Anonymous donations help restore water in Troy

TROY, N.Y. (NEWS10) – Nothing seems to be getting done about the water problem in Troy even after both the Troy City Council and the Rensselaer County Legislature tried to send resolutions to the mayor urging immediate action to fix and pay for frozen pipes.

It’s been called a fire safety and life necessity issue, but running water for Troy residents is not an emergency the city’s administration said it can address.

At a legislature meeting on Tuesday night, the Rensselaer County chairman demanded Troy be better prepared next year to handle water woes.

“A sad and embarrassing issue for the city of Troy,” Chairman Martin Reid said.

Tatiana Frolova discovered her pipes were frozen nine days ago. At first, she called her husband.

“And he said probably something broke,” she said.

She called the city, wrote an e-mail, called again, and then on Monday, city workers came out.

“They said there was nothing they can do because it’s our pipes,” she said.

In the meantime, Frolova, her husband and seven-month-old baby relied on family and friends.

“Our neighbors were giving us water all the time,” she said.

Troy City Council President Rodney Wiltshire said the situation has been an embarrassment for the city.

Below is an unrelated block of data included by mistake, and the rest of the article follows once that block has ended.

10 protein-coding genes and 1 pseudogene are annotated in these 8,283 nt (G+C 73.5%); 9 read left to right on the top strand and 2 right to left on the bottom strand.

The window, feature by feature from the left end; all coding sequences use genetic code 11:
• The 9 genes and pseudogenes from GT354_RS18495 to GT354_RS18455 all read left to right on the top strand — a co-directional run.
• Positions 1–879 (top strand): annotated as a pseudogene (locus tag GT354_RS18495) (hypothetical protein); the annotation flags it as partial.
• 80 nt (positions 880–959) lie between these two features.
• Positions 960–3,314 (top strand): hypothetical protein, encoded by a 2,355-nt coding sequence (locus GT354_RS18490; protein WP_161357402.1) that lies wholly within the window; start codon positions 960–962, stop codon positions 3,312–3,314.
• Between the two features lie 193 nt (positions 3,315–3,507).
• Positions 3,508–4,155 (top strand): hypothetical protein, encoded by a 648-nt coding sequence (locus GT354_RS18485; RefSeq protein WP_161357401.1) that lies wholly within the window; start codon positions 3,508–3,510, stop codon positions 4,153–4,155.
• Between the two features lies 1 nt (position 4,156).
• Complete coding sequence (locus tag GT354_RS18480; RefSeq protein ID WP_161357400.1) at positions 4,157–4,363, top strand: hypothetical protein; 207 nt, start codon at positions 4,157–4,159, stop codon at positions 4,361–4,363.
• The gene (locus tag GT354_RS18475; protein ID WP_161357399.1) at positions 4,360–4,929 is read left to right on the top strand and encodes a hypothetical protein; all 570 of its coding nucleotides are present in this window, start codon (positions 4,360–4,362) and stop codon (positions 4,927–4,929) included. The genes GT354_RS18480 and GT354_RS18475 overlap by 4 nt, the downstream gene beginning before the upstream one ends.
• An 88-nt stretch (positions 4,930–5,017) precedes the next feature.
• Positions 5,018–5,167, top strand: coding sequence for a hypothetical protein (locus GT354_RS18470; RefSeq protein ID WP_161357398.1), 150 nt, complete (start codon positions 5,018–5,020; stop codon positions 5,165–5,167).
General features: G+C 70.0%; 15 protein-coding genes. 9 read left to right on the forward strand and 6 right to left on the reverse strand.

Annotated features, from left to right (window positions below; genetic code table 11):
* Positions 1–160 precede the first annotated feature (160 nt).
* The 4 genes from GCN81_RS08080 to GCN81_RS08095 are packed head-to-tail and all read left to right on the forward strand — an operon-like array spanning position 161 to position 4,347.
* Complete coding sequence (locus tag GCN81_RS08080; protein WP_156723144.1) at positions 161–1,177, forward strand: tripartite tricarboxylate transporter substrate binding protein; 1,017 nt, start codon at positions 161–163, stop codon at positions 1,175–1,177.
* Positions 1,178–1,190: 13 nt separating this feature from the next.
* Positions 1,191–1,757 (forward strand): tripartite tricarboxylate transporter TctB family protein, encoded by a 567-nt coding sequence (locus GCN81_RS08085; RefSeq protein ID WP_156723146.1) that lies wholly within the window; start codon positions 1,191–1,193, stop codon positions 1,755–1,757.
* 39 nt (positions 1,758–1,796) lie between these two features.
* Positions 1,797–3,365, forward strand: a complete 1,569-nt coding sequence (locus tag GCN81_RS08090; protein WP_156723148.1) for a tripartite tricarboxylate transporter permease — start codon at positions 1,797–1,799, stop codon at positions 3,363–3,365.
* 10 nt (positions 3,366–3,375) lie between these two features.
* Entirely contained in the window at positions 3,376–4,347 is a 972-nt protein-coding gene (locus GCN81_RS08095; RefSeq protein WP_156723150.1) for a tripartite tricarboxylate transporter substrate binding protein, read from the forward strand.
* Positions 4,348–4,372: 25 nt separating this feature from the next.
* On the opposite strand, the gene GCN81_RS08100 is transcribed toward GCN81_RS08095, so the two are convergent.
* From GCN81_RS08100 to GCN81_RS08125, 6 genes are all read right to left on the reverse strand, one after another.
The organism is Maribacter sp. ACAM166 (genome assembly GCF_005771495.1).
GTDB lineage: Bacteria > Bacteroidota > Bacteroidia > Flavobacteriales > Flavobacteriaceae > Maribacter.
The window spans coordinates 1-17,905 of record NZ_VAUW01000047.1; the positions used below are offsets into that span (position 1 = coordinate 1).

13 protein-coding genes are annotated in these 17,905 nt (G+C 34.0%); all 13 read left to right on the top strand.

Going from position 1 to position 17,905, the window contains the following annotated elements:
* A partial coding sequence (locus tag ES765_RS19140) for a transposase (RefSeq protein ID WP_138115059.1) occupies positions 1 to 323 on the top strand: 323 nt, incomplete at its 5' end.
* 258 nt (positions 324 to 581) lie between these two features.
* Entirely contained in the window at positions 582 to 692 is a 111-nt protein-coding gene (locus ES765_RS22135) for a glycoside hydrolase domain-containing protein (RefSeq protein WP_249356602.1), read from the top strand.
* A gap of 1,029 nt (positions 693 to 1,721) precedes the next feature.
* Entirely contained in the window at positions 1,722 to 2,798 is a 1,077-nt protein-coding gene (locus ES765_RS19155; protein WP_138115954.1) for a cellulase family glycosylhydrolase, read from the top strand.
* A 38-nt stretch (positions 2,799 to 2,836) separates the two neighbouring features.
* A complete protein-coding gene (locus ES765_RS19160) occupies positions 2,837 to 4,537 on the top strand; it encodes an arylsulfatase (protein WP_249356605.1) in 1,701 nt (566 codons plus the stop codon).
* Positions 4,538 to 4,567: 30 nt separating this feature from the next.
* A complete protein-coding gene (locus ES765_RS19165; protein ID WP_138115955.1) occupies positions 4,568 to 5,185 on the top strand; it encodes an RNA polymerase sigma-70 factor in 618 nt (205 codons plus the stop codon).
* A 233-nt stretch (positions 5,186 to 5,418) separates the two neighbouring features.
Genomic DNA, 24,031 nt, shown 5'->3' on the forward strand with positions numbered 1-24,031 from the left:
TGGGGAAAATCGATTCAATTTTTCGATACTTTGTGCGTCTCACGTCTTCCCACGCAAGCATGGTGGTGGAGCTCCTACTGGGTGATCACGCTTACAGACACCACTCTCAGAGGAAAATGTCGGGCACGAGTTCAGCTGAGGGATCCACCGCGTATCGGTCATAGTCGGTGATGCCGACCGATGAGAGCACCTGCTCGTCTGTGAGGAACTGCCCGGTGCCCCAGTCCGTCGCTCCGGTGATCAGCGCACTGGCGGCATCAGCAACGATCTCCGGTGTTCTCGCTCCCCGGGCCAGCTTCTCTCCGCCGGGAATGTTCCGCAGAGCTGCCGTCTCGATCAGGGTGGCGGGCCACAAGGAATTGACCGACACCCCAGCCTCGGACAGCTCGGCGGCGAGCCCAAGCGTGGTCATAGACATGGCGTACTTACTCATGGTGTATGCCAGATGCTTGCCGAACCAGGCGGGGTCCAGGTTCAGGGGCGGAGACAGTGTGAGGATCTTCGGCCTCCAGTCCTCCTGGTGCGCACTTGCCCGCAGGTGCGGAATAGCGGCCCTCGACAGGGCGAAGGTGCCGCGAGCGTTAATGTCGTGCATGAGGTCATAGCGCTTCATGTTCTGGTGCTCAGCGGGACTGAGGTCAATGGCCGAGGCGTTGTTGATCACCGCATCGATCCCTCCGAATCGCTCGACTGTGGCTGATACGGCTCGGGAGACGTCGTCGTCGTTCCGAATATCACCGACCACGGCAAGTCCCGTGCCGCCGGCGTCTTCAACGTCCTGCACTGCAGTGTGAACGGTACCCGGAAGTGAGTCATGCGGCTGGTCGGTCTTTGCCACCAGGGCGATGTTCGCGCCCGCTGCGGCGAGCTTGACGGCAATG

“It’s absolutely embarrassing,” he said. “I mean, this is something that should have been addressed and handled immediately.”

Troy Mayor Lou Rosamilia spoke with NEWS10 on Tuesday and reiterated that legally the city can’t help.

“I have to separate my own feelings from the events, the direction that the city has to take based on the legal information that was provided to me,” he said.

Wiltshire doesn’t buy it.

“He has emergency powers which he could have enacted to put legislation in front of us if the law needed to be changed,” Wiltshire said.

Frolova, too, was shocked to learn the city didn’t have a plan.

“I thought that they might have some emergency plan for that,” she said. “I mean, I don’t know.”

Wiltshire said the city council plans to review the city’s laws at the end of the month.

“We’ll discuss what the law means and how we interpret it and how we understand it,” he said.

In the meantime, the public is picking up the tab to fix any frozen pipes.

“An anonymous donor funded the repairs that would potentially need to happen,” Wiltshire said.

Frolova’s pipes were fixed Wednesday morning, and she wanted to thank the anonymous donor for paying to have her water flowing again. She hopes no one else in the city has to manage without running water.

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